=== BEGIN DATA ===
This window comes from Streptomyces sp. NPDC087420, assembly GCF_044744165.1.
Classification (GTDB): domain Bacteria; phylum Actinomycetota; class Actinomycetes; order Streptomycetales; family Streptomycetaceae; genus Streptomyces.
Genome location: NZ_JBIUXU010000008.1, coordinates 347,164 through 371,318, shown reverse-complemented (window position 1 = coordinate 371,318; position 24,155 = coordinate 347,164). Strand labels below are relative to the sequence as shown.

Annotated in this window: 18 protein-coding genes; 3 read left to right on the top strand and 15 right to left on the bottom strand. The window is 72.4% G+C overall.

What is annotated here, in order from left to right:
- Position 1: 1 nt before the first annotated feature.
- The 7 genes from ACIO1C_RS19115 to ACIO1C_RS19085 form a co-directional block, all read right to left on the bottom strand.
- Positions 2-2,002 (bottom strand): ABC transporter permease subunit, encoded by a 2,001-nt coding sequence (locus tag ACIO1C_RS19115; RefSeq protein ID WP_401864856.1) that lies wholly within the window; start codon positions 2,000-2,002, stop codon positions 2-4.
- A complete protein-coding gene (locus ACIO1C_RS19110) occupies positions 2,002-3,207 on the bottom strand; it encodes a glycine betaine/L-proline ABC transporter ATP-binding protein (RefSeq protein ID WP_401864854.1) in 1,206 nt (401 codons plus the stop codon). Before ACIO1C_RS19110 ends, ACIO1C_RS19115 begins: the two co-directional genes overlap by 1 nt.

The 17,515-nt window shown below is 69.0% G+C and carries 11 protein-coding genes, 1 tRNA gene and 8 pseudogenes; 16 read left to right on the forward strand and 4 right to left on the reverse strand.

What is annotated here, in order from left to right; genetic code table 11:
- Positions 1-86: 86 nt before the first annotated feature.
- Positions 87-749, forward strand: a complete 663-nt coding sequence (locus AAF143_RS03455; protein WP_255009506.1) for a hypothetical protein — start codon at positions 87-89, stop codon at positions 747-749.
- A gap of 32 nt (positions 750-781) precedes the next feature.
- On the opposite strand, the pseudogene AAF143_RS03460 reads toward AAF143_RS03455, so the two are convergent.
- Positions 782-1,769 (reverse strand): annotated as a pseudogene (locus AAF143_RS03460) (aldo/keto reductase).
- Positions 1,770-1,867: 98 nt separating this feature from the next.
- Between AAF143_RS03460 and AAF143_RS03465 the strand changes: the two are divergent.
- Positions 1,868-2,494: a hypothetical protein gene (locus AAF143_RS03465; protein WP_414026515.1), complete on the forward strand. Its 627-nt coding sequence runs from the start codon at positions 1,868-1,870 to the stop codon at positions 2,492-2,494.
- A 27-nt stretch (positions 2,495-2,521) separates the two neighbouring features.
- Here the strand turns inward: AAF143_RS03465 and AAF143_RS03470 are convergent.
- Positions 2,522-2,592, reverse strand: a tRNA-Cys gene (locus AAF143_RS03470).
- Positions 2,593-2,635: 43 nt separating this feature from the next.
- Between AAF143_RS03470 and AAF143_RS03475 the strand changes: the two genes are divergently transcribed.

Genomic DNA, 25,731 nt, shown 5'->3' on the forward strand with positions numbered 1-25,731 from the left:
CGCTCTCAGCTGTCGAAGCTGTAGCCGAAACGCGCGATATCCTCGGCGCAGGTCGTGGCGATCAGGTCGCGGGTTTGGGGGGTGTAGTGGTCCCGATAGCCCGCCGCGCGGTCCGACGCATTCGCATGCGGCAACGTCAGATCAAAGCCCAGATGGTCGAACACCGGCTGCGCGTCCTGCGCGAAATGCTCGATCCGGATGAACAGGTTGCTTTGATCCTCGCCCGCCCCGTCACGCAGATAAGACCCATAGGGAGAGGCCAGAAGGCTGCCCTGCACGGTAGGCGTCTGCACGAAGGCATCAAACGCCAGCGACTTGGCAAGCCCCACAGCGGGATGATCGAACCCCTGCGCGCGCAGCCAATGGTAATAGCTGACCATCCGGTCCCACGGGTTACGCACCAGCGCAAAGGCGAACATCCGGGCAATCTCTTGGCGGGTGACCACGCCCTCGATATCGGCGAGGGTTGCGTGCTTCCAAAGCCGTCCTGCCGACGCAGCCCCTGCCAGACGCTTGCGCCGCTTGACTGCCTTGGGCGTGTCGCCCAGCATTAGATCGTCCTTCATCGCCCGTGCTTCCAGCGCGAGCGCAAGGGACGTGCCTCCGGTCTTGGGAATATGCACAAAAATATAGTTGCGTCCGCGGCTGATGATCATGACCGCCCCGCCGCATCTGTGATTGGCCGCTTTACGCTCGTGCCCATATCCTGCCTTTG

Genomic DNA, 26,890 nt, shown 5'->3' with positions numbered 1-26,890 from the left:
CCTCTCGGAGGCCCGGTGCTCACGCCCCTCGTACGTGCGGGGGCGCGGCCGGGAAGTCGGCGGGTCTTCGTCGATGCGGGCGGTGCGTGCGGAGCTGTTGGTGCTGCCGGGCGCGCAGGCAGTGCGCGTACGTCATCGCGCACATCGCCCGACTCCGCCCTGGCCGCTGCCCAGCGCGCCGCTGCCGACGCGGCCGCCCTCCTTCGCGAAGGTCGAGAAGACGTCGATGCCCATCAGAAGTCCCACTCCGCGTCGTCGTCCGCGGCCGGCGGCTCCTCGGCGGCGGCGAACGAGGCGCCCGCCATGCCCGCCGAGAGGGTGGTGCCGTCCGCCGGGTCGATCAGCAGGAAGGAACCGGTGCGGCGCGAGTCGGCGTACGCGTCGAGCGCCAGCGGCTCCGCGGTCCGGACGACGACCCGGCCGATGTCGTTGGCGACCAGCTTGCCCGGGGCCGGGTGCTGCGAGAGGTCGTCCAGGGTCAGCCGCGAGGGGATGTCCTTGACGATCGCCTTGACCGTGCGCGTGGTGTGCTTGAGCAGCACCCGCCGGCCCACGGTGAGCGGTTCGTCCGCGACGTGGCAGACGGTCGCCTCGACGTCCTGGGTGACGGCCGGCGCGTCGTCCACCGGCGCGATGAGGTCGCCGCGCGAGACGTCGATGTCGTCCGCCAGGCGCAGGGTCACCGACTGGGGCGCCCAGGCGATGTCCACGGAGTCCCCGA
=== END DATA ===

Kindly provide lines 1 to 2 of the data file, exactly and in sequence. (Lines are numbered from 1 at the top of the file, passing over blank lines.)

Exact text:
This window comes from Streptomyces sp. NPDC087420, assembly GCF_044744165.1.
Classification (GTDB): domain Bacteria; phylum Actinomycetota; class Actinomycetes; order Streptomycetales; family Streptomycetaceae; genus Streptomyces.